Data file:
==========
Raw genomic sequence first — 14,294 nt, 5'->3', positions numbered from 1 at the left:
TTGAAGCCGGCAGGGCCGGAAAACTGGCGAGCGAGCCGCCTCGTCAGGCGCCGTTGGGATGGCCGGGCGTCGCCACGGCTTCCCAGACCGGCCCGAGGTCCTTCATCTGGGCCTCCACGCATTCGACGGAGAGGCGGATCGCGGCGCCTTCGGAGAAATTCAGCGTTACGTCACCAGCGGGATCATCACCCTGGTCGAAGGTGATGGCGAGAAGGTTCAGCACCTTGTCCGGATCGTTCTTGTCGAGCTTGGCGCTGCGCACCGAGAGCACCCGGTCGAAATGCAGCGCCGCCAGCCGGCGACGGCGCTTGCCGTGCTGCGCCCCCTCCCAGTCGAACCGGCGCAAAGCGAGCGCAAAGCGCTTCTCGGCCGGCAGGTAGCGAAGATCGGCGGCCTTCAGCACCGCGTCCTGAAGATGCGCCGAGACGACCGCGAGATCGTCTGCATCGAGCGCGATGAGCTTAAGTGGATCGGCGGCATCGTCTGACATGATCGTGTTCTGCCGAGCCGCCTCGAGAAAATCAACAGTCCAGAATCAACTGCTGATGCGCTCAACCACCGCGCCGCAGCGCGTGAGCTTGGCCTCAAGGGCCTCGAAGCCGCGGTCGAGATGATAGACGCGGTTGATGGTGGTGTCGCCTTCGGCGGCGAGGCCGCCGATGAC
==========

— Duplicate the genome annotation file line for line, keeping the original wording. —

Raw genomic sequence first — 14,294 nt, 5'->3', positions numbered from 1 at the left:
TTGAAGCCGGCAGGGCCGGAAAACTGGCGAGCGAGCCGCCTCGTCAGGCGCCGTTGGGATGGCCGGGCGTCGCCACGGCTTCCCAGACCGGCCCGAGGTCCTTCATCTGGGCCTCCACGCATTCGACGGAGAGGCGGATCGCGGCGCCTTCGGAGAAATTCAGCGTTACGTCACCAGCGGGATCATCACCCTGGTCGAAGGTGATGGCGAGAAGGTTCAGCACCTTGTCCGGATCGTTCTTGTCGAGCTTGGCGCTGCGCACCGAGAGCACCCGGTCGAAATGCAGCGCCGCCAGCCGGCGACGGCGCTTGCCGTGCTGCGCCCCCTCCCAGTCGAACCGGCGCAAAGCGAGCGCAAAGCGCTTCTCGGCCGGCAGGTAGCGAAGATCGGCGGCCTTCAGCACCGCGTCCTGAAGATGCGCCGAGACGACCGCGAGATCGTCTGCATCGAGCGCGATGAGCTTAAGTGGATCGGCGGCATCGTCTGACATGATCGTGTTCTGCCGAGCCGCCTCGAGAAAATCAACAGTCCAGAATCAACTGCTGATGCGCTCAACCACCGCGCCGCAGCGCGTGAGCTTGGCCTCAAGGGCCTCGAAGCCGCGGTCGAGATGATAGACGCGGTTGATGGTGGTGTCGCCTTCGGCGGCGAGGCCGCCGATGAC